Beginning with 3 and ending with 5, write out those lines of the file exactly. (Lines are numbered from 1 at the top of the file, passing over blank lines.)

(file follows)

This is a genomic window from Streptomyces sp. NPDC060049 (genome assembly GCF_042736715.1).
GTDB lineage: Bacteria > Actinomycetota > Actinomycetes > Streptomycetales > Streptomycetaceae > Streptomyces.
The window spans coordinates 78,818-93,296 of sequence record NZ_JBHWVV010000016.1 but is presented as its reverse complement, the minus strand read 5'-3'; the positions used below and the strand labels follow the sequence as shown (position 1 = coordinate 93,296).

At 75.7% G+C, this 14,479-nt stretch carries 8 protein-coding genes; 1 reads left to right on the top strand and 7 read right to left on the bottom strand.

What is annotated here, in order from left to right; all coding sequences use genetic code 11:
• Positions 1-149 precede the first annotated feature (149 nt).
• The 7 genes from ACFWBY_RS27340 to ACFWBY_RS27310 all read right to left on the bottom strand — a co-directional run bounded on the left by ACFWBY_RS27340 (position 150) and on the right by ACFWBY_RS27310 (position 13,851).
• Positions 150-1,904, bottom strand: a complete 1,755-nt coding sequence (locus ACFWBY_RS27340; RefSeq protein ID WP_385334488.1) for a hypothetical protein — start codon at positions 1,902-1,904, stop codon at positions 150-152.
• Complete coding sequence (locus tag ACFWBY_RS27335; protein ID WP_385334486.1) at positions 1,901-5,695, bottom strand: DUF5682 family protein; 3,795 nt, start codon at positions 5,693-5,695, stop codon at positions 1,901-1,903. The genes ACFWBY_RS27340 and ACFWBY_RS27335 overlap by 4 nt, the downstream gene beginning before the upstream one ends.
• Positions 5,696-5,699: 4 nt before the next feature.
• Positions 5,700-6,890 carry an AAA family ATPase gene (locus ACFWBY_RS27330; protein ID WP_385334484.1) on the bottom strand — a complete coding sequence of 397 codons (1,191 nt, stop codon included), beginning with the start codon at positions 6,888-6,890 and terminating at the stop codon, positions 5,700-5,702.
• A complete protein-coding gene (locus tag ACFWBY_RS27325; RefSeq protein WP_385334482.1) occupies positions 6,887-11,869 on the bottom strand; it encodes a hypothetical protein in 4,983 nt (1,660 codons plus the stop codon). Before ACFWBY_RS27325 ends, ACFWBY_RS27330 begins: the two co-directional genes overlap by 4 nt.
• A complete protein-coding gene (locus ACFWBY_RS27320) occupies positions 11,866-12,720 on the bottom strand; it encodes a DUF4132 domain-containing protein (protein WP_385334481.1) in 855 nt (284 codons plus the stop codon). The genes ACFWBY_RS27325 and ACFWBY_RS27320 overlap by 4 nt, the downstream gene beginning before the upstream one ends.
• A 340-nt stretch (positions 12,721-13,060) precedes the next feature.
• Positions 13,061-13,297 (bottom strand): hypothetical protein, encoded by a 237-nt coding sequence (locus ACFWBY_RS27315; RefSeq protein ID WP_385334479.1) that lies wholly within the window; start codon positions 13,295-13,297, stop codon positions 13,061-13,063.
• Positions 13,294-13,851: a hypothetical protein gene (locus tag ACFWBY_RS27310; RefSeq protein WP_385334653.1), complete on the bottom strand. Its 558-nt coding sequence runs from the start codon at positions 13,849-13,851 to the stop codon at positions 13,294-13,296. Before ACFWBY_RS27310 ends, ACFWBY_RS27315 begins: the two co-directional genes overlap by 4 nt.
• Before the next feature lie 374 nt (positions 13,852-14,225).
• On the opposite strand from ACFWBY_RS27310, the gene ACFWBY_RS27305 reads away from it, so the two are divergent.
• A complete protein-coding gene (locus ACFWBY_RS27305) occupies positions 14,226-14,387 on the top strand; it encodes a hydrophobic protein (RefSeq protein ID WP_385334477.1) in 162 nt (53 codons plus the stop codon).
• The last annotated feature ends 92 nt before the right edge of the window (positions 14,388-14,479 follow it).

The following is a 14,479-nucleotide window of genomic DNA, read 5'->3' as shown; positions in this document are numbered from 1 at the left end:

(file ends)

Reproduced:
The window spans coordinates 78,818-93,296 of sequence record NZ_JBHWVV010000016.1 but is presented as its reverse complement, the minus strand read 5'-3'; the positions used below and the strand labels follow the sequence as shown (position 1 = coordinate 93,296).

At 75.7% G+C, this 14,479-nt stretch carries 8 protein-coding genes; 1 reads left to right on the top strand and 7 read right to left on the bottom strand.

What is annotated here, in order from left to right; all coding sequences use genetic code 11: